14 Hand Lasters

Does anyone remember seeing a hand laster at work? They often worked in wash houses or outbuildings in corners of the various yards. In the early 1900’s Finedon was noted for the manufacture of boots and shoes and I as a small child visited several factories. I was in Knight’s factory on Thrapston road many times because they outsourced the sewing together of the ten to fifteen pieces of cloth and leather that made up the top of a boot. The women would go to the factory and pick up the parts for a dozen boots and take them home. At home they would have a tredle-driven heavy sewing machine, and in their “spare” time they would sew the jigsaw of partstogether. When they finished a batch they would take it back to the factory. On these visits to the factory I would watch how quickly the women would sew the parts together on the steam driven machines.

Sometimes I went to Nutt’s factory and watched Harry Knowels, who was a clicker, take a hide of tanned leather, and cut it into innersoles with as little waste as possible. The waste was cut up into leather bits which were burned in small stoves in wash houses.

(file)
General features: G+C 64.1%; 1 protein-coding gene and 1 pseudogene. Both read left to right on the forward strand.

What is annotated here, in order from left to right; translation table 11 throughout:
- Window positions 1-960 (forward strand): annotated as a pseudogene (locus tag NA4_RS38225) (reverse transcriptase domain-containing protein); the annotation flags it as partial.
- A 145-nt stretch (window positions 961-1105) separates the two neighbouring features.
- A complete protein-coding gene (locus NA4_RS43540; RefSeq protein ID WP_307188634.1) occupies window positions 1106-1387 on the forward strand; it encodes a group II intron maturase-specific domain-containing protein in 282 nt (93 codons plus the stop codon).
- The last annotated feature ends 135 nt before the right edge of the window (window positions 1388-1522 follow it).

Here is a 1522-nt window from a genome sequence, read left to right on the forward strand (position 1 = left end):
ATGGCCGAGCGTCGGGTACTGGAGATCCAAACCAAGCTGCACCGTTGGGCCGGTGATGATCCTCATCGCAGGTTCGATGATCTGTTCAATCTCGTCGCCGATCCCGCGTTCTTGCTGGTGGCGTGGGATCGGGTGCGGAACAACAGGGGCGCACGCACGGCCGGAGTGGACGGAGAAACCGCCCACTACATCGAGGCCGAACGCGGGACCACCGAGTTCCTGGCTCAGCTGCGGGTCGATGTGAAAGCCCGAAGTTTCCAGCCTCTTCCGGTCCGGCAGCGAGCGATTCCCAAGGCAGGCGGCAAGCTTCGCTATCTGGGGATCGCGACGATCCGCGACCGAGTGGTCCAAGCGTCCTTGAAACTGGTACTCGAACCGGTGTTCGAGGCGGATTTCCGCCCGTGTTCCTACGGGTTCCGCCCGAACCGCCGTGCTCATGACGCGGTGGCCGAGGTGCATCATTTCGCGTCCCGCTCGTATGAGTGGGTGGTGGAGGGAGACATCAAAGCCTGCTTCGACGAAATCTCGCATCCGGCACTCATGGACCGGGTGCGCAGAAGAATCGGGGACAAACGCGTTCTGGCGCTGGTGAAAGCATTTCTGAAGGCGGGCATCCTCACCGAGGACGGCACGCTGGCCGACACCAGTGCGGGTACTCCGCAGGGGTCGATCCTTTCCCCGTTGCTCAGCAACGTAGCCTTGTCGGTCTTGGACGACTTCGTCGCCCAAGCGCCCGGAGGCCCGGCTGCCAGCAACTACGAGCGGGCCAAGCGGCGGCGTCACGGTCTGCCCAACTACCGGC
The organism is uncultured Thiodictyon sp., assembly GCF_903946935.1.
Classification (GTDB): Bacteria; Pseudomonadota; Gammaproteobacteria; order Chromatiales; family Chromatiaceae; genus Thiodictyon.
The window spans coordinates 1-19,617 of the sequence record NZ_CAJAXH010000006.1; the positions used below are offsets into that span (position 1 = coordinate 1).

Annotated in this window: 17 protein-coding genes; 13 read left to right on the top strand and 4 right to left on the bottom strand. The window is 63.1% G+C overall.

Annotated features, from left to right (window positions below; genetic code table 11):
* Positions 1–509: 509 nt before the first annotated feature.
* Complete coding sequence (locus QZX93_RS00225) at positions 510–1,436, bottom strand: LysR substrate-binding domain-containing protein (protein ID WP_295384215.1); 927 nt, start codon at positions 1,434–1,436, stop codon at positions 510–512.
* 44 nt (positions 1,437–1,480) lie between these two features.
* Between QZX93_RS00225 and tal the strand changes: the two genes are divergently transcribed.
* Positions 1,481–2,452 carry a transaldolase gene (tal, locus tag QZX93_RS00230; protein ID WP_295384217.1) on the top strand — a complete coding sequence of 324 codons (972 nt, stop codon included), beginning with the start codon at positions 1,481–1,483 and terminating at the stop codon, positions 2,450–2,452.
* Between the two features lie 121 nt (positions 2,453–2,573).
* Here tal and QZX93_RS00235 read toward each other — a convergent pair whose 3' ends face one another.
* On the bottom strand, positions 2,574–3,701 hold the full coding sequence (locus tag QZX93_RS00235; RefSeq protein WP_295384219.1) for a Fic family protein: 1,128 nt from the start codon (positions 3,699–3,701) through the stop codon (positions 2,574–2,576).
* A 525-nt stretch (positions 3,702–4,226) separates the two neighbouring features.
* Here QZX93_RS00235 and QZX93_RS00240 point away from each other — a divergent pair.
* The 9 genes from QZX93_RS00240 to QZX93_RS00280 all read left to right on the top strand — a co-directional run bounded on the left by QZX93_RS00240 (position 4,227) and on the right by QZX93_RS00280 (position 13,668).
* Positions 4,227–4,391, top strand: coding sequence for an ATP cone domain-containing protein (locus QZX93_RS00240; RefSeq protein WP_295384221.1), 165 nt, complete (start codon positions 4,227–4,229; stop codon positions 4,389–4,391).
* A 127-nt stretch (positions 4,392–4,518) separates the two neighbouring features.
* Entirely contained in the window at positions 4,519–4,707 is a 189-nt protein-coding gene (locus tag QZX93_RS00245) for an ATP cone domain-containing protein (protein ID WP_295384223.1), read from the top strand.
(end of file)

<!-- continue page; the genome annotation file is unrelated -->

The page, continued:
On a visit to Baillie’s factory, I was very impressed by the lasting machines and watched them tugging the tops in place over the innersoles and assuming everything would fit. Then I thought of my step father Bill Boddington, who was one of the last of the real hand lasters. He would take a last of the appropiate size,modified  to accomidate individual bunions etc, and pull the top into place inch  by inch. He would tack each piece in place before releasing the pliers. To have the small tacks handy he would have them in his mouth, so you never expected that he would speak to you at such times. The other hand laster I knew had a tiny store next to Georgie Leach on High Street.